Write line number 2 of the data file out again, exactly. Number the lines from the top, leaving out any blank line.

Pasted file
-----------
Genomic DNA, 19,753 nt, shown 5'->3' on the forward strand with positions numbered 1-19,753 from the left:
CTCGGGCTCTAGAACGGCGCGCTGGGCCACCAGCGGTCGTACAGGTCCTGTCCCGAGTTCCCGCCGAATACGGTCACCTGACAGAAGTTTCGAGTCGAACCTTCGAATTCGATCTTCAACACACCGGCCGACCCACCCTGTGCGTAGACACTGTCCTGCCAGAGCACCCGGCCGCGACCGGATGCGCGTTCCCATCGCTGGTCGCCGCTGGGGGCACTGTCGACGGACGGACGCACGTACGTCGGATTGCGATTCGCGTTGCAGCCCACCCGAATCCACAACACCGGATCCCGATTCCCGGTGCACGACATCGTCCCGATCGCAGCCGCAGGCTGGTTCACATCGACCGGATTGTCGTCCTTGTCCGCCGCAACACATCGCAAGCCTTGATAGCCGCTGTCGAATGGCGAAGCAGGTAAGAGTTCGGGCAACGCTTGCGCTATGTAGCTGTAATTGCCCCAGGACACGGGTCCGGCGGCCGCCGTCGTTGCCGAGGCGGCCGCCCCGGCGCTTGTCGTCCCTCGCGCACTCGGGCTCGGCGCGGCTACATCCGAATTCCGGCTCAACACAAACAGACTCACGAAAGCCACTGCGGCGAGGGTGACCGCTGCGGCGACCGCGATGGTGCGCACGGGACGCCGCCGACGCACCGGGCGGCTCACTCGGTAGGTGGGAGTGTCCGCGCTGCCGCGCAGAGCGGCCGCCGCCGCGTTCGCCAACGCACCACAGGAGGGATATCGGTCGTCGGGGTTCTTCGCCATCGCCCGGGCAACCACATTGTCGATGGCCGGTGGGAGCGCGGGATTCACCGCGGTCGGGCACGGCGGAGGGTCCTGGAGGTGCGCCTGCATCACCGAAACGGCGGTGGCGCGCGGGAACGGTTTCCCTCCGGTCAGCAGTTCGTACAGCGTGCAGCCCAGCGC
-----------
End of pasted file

CTCGGGCTCTAGAACGGCGCGCTGGGCCACCAGCGGTCGTACAGGTCCTGTCCCGAGTTCCCGCCGAATACGGTCACCTGACAGAAGTTTCGAGTCGAACCTTCGAATTCGATCTTCAACACACCGGCCGACCCACCCTGTGCGTAGACACTGTCCTGCCAGAGCACCCGGCCGCGACCGGATGCGCGTTCCCATCGCTGGTCGCCGCTGGGGGCACTGTCGACGGACGGACGCACGTACGTCGGATTGCGATTCGCGTTGCAGCCCACCCGAATCCACAACACCGGATCCCGATTCCCGGTGCACGACATCGTCCCGATCGCAGCCGCAGGCTGGTTCACATCGACCGGATTGTCGTCCTTGTCCGCCGCAACACATCGCAAGCCTTGATAGCCGCTGTCGAATGGCGAAGCAGGTAAGAGTTCGGGCAACGCTTGCGCTATGTAGCTGTAATTGCCCCAGGACACGGGTCCGGCGGCCGCCGTCGTTGCCGAGGCGGCCGCCCCGGCGCTTGTCGTCCCTCGCGCACTCGGGCTCGGCGCGGCTACATCCGAATTCCGGCTCAACACAAACAGACTCACGAAAGCCACTGCGGCGAGGGTGACCGCTGCGGCGACCGCGATGGTGCGCACGGGACGCCGCCGACGCACCGGGCGGCTCACTCGGTAGGTGGGAGTGTCCGCGCTGCCGCGCAGAGCGGCCGCCGCCGCGTTCGCCAACGCACCACAGGAGGGATATCGGTCGTCGGGGTTCTTCGCCATCGCCCGGGCAACCACATTGTCGATGGCCGGTGGGAGCGCGGGATTCACCGCGGTCGGGCACGGCGGAGGGTCCTGGAGGTGCGCCTGCATCACCGAAACGGCGGTGGCGCGCGGGAACGGTTTCCCTCCGGTCAGCAGTTCGTACAGCGTGCAGCCCAGCGC